What government hasn’t been able to do, employers can accomplish: Get enough Americans vaccinated so that we can stop the latest coronavirus surge in its tracks.
In recent days, it’s as if floodgates have opened.
Large private employers — Apple, Google, Walmart and Disney — all have announced vaccine mandates for employees. Across the country, hospitals, senior care centers and health care providers are requiring proof of vaccinations for workers.
In New Mexico, Gov. Michelle Lujan Grisham is walking a narrow line. She’s not mandating vaccinations for state employees, but she is making it inconvenient for people who refuse them. Good.
Starting Monday, state employees either must have shown proof of vaccination, be tested for COVID-19 every two weeks or face loss discipline including potentially losing their jobs.
The University of New Mexico this week reversed course from its ridiculous “aspirational” goal of 100 percent vaccinations and will require staff, faculty and students to prove they have been vaccinated. Other state universities should follow suit.
Locally, the Lensic Performing Arts Center will require all people attending events — staff, volunteers, crew, patrons — to provide proof of full vaccination or a recent negative COVID-19 test to gain admittance.
President Joe Biden also plans to require federal workers to prove vaccination status or be tested regularly with face-masking and distance requirements.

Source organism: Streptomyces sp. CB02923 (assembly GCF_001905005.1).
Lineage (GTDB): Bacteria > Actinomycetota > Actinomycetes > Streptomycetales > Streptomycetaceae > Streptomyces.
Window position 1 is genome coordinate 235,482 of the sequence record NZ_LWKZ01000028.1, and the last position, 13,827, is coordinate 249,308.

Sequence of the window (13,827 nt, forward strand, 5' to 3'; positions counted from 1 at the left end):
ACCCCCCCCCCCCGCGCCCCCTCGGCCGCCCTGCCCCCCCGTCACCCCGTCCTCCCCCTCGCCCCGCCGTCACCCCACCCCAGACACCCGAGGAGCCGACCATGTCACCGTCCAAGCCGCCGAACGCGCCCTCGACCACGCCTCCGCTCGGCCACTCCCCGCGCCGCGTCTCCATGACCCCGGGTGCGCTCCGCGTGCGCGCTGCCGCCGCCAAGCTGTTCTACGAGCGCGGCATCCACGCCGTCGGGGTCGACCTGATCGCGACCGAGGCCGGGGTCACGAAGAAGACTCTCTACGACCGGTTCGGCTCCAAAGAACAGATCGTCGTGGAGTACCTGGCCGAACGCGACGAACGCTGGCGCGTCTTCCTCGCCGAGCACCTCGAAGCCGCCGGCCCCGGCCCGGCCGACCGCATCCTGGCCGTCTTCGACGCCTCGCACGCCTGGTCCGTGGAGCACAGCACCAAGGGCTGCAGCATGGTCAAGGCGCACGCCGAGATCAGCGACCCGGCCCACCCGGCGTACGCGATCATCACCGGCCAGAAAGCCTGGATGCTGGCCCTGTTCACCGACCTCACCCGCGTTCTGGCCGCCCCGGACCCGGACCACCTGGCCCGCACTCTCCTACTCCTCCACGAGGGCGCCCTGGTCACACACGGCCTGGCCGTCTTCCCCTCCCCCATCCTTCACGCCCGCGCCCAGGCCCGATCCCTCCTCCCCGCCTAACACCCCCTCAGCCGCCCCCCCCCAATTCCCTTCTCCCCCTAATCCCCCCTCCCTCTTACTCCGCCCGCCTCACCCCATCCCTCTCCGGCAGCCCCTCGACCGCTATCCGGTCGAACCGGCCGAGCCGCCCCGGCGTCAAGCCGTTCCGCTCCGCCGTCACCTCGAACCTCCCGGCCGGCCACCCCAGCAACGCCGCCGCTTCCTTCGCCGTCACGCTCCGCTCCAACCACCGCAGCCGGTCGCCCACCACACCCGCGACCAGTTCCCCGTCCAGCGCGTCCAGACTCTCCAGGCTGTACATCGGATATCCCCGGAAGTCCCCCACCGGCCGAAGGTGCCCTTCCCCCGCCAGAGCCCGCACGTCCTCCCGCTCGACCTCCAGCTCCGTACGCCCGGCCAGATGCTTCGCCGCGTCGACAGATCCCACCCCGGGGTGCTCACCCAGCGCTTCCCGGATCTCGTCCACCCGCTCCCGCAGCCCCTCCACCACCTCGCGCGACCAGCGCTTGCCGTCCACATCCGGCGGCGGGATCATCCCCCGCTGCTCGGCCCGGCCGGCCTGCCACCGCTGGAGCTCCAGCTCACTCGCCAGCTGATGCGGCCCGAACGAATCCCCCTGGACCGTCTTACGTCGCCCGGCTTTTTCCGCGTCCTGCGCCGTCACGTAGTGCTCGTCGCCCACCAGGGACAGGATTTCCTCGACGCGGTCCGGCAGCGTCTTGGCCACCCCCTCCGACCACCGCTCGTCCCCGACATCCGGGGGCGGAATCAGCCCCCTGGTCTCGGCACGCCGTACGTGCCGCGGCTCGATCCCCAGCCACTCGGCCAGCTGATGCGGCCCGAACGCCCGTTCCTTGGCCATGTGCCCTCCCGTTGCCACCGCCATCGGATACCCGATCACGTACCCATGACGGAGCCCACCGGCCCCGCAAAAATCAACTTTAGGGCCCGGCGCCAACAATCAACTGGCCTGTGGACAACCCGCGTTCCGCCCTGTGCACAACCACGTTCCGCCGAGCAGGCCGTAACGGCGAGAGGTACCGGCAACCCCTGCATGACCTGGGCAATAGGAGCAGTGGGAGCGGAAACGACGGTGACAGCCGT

As with New Mexico’s rule for state workers, this is not a mandate. It’s a choice. Individuals who do not want to be vaccinated instead can be tested. The United States can no longer afford to lag in vaccinations, especially after its initial successes.
About half the country is fully vaccinated, short of the 70 percent to 80 percent vaccination rate needed to stop the spread of COVID-19 — and stop the mutations of the coronavirus. The delta variant is more contagious. The next variant could be deadlier.
Worse, the vaccine rate is inequitable, depending on the region. The South trails in vaccinations, which is why hospitals there are filling up as cases skyrocket.
The Northeast, on the other hand, is at 70 percent to 80 percent of the population vaccinated. That’s where the entire nation needs to be.
The Department of Health reports 65 percent of New Mexicans have completed vaccinations. Once again, some parts of the state have fallen behind.
Having the local Walmart in Clovis or Roswell require vaccinations for employees could help push individuals to get their shots. Same with state workers — not all are in Santa Fe or Albuquerque.
Employee mandates are legal, too, although experts say it is unclear whether a president could issue a federal vaccination mandate.
That’s why employers must step up. They can offer time off for people who get shots, conduct vaccination clinics on-site to make shots convenient and educate those who are vaccine hesitant. Vaccinations can happen quickly.
In just a few months, Canada went from a place where few people had been vaccinated to 70 percent of people with at least one dose and more than 50 percent of people fully vaccinated. Its numbers are now better than the U.S., and Canada started far behind.
From the beginning of the pandemic, the U.S. has failed to get ahead of the virus. For a few weeks this spring and summer, it appeared that we could put the pandemic away.
Employers can change the equation. And they must.